These points should help you to get started

If you're going to write a story like history essays, try to do some research like reading materials like books and some sample essays online. Get some tips and learn from their style on how their write their story creatively.

What are the steps to write a book?

To get a book published, requires a fantastic story. Even a manuscript with grammar errors and bad formatting but have a perfect story will surpass any manuscript that is perfectly formatted and has perfect grammar.

So, the first thing you need to do is to learn how to write a story. This is extremely hard work that thinking about publishing is a distraction that you need to put in the back of your mind until you complete a third or fourth draft of your story.

To get started, there's one book I recommend for writers: "Story" by Robert McKee?. There's a reason why it's used as a textbook in colleges that still have classes that teach how to write a story (creative writing classes don't teach storytelling, unfortunately so don't let anyone get you in one of these classes and expect to learn how to write a story). Learning what a quest is, what characters do on a quest, and how authors send them on a quest is revealed in this book.

Read a lot of your favorite genre. This is how many writers such as Stephen King maximized his craft.

Of course write as well, but like a painter who can paint, he still goes to art school to maximize his craft, so you too should take advantage of the book above and visit websites with articles such as http://www.storyentertainment.com and http://www.nanowrimo.org to maximize your writing talent.

What should my story be about?

Being a good writer and being a good storyteller are not the same thing. This is a problem with the way classes are taught today where creative writing courses (and English courses) emphasize writing your feelings through poetry and prose whereas storytelling is about characters and their multi-leveled relationships who experience change and how they deal with it. This ultimately reveals the author's interpretation of the meaning of life.

To accomplish this, you need to use your talent to learn about the craft of storytelling.

To get started, there's one book I recommend for writers: "Story" by Robert McKee?. There's a reason why it's used as a textbook in colleges that still have classes that teach how to write a story.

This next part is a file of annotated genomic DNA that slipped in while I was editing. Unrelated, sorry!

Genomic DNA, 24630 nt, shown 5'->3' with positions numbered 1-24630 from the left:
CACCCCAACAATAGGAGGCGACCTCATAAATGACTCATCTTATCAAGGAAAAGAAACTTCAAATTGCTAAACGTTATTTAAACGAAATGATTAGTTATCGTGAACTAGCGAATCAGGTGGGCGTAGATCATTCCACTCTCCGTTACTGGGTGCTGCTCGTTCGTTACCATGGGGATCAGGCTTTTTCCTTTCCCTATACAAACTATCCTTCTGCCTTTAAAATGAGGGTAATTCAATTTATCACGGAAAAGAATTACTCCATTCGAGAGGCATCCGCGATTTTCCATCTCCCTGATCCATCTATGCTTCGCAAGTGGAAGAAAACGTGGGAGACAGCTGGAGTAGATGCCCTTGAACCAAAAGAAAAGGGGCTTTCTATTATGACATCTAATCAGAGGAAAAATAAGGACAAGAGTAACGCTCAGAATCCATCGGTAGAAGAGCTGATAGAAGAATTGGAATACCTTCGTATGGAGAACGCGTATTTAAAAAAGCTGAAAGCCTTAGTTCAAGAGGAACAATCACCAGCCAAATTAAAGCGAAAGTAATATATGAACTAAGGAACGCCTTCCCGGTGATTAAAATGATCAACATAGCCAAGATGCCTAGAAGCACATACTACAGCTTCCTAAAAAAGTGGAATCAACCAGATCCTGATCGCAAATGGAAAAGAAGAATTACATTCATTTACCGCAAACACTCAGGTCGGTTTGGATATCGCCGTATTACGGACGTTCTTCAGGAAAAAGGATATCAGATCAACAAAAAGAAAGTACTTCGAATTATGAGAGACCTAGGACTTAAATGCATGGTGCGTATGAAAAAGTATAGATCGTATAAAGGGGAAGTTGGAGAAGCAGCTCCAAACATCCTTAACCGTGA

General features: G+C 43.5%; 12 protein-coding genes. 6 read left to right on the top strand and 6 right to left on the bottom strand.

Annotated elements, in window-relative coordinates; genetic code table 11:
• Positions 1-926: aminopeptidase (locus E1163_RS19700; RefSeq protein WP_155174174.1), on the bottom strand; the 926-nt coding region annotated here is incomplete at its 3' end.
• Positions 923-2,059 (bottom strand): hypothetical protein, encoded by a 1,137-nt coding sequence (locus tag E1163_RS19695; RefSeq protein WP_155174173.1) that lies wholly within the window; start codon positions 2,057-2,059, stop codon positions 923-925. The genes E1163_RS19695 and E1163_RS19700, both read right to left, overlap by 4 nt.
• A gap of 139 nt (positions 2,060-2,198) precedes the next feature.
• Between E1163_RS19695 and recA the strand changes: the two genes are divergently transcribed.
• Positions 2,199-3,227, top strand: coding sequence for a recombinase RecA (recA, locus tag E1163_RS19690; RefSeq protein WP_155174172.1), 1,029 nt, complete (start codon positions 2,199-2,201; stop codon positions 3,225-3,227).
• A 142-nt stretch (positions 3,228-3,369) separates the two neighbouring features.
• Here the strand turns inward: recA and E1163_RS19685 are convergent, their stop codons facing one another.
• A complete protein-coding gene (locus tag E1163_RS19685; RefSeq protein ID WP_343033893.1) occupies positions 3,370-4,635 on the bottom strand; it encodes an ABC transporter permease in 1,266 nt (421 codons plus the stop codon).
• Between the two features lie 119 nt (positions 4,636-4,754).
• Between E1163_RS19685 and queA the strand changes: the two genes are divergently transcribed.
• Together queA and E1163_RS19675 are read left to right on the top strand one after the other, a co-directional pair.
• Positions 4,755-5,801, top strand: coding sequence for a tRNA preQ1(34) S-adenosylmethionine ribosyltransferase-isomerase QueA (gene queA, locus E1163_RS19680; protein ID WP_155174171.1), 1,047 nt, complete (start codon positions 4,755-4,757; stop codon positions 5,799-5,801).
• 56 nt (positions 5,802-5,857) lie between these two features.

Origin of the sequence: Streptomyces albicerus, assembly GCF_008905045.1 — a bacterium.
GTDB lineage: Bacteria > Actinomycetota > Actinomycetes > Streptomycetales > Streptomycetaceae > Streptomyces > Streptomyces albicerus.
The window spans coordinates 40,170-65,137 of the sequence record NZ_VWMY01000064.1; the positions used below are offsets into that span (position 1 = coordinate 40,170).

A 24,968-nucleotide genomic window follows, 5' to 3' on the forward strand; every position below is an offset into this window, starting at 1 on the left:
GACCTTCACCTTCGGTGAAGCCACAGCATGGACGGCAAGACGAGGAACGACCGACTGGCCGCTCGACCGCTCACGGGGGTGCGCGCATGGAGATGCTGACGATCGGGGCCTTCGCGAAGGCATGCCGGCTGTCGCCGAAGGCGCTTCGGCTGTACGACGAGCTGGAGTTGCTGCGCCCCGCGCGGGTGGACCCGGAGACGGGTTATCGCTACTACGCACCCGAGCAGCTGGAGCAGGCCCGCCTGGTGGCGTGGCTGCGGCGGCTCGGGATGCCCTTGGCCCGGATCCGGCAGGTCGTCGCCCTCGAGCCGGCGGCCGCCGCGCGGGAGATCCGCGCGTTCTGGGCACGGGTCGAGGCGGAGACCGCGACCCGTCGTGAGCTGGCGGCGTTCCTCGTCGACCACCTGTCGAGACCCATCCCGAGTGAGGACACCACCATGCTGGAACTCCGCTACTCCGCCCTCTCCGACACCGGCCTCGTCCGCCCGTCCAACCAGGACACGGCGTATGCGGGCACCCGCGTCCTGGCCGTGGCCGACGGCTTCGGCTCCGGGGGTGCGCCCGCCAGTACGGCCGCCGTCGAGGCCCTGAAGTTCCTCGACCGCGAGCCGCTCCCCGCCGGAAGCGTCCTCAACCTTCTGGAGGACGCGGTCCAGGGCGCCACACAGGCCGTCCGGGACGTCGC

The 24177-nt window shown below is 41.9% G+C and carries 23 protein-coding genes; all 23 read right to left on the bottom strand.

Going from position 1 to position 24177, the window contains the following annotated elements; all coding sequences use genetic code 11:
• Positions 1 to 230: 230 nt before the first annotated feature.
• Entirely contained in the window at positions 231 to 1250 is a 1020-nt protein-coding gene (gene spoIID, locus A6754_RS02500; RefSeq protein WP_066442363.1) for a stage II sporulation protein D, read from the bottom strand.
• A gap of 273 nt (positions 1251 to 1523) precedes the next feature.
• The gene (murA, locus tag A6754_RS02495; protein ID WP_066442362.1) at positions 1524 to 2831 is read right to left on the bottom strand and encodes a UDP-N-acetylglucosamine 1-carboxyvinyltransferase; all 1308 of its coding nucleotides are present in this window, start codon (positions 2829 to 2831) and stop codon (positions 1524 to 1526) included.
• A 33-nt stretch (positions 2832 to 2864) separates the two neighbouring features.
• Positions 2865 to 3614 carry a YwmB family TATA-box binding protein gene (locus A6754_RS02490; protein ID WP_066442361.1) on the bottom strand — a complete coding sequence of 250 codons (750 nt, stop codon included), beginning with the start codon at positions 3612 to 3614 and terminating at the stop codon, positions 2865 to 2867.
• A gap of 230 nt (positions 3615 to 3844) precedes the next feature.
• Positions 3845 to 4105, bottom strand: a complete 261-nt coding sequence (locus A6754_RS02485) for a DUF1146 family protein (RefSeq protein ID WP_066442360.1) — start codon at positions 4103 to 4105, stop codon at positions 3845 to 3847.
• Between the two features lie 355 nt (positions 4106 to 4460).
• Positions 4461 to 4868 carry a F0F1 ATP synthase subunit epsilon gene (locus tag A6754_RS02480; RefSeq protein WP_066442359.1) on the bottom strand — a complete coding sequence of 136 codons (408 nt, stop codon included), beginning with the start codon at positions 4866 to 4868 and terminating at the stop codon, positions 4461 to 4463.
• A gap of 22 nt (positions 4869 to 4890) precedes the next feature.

How do I go about writing a book?

First, to sit down and start writing without consciously or unconsciously knowing how to craft a story will leave you where you are: nowhere. Those are the symptoms of not knowing how to write a story. Imagine a painter sitting down and painting a masterpiece or a musician creating a symphony. It doesn't happen besides the rare prodigies but even prodigies learn to maximize their talent in many ways. With the bit of talent that you have, like a painter, use it to learn about the craft of storytelling. The most obviously way is to unconsciously absorb it while reading mountains of books over the years. But the other method is to consciously learn what makes a story.

To get started, there's one book I recommend for writers: "Story" by Robert McKee?. There's a reason why it's used as a textbook in colleges that still have classes that teach how to write a story (creative writing classes don't teach storytelling, unfortunately so don't let anyone get you in one of these classes and expect to learn how to write a story). Learning what a quest is, what characters do on a quest, and how authors send them on a quest is revealed in this book.

What comes first, story or chapter?

Where to place chapters depends on each novel. In any story, a break changes at a turning point that provides revelation into the story. For example, scenes have a turning point, which creates sequences that have a turning point, and these sequences create acts that have a turning point.

When writing a novel, marking the important turning points is important when creating chapters, but the pacing is also very important and can also determine when to make a minor turning point into a larger turning point.

You can always create the chapters as you go along, but it's in the revisions where the story truly comes alive. As Hemingway said: "All first drafts are crap", although he said it differently.

How do you write a novel?